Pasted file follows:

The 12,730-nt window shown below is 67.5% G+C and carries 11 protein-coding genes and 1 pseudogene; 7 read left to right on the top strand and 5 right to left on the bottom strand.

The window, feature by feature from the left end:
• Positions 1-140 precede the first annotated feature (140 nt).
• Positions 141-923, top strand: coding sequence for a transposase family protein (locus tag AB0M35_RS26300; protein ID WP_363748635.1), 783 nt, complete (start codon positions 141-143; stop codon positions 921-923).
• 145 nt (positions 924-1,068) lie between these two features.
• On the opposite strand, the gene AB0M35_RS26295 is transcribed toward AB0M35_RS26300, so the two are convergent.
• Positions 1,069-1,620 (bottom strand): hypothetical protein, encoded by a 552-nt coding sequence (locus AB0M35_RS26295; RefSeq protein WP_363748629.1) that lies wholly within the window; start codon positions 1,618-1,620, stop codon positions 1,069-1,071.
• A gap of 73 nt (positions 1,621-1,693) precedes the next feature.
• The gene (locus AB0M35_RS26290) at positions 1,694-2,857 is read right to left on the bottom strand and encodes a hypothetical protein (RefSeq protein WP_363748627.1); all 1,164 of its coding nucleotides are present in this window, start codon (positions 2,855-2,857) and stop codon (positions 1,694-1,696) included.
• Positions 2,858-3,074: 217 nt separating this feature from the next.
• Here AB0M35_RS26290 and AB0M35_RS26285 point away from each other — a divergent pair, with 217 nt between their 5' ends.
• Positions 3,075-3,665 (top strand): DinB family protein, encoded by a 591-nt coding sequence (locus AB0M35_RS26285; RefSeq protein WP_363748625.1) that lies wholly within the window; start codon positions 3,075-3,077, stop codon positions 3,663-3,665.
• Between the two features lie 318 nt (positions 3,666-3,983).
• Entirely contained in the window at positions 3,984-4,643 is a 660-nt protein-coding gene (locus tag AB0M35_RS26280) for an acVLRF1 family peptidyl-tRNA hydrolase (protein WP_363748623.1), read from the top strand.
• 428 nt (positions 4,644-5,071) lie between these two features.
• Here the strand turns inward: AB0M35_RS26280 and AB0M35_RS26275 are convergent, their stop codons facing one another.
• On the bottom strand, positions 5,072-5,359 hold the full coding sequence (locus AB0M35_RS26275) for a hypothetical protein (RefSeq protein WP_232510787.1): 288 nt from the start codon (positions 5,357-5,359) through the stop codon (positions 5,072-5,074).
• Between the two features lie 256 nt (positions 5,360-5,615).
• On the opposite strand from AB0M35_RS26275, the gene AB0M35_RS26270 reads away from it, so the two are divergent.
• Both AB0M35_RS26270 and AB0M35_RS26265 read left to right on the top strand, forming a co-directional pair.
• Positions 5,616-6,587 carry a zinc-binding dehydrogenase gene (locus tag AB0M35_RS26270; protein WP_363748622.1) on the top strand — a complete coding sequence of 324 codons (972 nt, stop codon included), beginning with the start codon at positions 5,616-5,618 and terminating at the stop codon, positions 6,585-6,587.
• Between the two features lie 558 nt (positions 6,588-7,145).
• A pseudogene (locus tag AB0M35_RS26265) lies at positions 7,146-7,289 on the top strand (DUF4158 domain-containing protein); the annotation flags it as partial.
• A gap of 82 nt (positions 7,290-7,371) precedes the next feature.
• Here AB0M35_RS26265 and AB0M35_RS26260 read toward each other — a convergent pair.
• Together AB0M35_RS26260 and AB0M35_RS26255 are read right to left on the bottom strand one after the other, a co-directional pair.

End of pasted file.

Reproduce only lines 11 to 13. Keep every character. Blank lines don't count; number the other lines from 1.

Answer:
• Here AB0M35_RS26290 and AB0M35_RS26285 point away from each other — a divergent pair, with 217 nt between their 5' ends.
• Positions 3,075-3,665 (top strand): DinB family protein, encoded by a 591-nt coding sequence (locus AB0M35_RS26285; RefSeq protein WP_363748625.1) that lies wholly within the window; start codon positions 3,075-3,077, stop codon positions 3,663-3,665.
• Between the two features lie 318 nt (positions 3,666-3,983).